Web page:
Yogya is renowned for its handicrafts. Javanese puppet shows – wayang kulit – are legendary. Each handmade filigree leather puppet takes weeks to create and at night, the puppets, silhouetted behind screens, perform tales from the Hindu epic poems, usually from the Ramayana, to the accompaniment of gamelan music.
Java is also famous for its textiles – specifically batik, and down Jalan Malioboro you will not be able to move for shops or touts inviting you in to see batik exhibitions. In some of the bigger craft shops selling a range of wall hangings, clothes and masks, you can also watch artists preparing the fabric.
At the heart of Yogyakarta is Kraton, a ‘city within a city’, housing the sultanate palace complex, the main parts of which were built in the eighteenth century, although the area has developed over many centuries. Kraton is home to around 25,000 people and is characterised by its gorgeous maze of back streets all containing hidden gems, such as puppet workshops or small caf├ęs, and neat little buildings huddle among the ruins of the original city walls. Once inside it is worth visiting the Water Castle, the Sultan’s secret pleasure park, where he used to entertain his harem.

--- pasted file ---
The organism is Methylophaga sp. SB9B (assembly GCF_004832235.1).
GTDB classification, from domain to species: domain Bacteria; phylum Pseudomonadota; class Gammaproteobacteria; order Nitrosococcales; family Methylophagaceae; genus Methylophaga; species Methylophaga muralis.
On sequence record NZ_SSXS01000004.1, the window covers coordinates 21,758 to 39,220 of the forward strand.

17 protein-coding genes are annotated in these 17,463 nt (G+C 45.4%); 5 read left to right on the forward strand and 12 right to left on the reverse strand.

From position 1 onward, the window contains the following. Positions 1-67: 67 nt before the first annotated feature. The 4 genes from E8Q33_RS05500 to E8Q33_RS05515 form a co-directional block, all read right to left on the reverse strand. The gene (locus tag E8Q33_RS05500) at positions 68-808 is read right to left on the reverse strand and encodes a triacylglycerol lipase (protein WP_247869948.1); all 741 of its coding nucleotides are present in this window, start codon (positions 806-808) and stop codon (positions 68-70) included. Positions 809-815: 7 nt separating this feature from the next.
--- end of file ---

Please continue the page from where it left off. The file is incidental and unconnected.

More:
But the main reason for staying in Yogya is as a base from which to visit Borobudur, 42 km northwest of the city. It is the largest Buddhist monument in existence, built in the eighth century, and a UNESCO World Heritage Site. The vast grey mountain of 1.6 million Andesite volcanic stones rises to a height of 34.5 metres and is thought to have taken around 75 years to construct. Each of the nine tiers is lined with beautifully preserved relief sculptures and the monument houses 500 statues of the Buddha, many of which, however, were tragically decapitated by the earthquake last year.

Getting there
There are regular flights buses and trains between Jakarta and Yogyakarta;
Adisucipto airport is 8 km to the east of the city, Umbunharjo long distance bus terminal is situated 4km from the city centre and the train station is located right in the city centre on Jala Pasar Kembang. Flights from Jakarta to Bali cost around $75.
Flights between Jakarta and Yogyakarta or Yogyakarta and Bali all cost around $45.

Full article by Isobel Shirlaw

The Banyak islands in Nanggroe Aceh Darussalam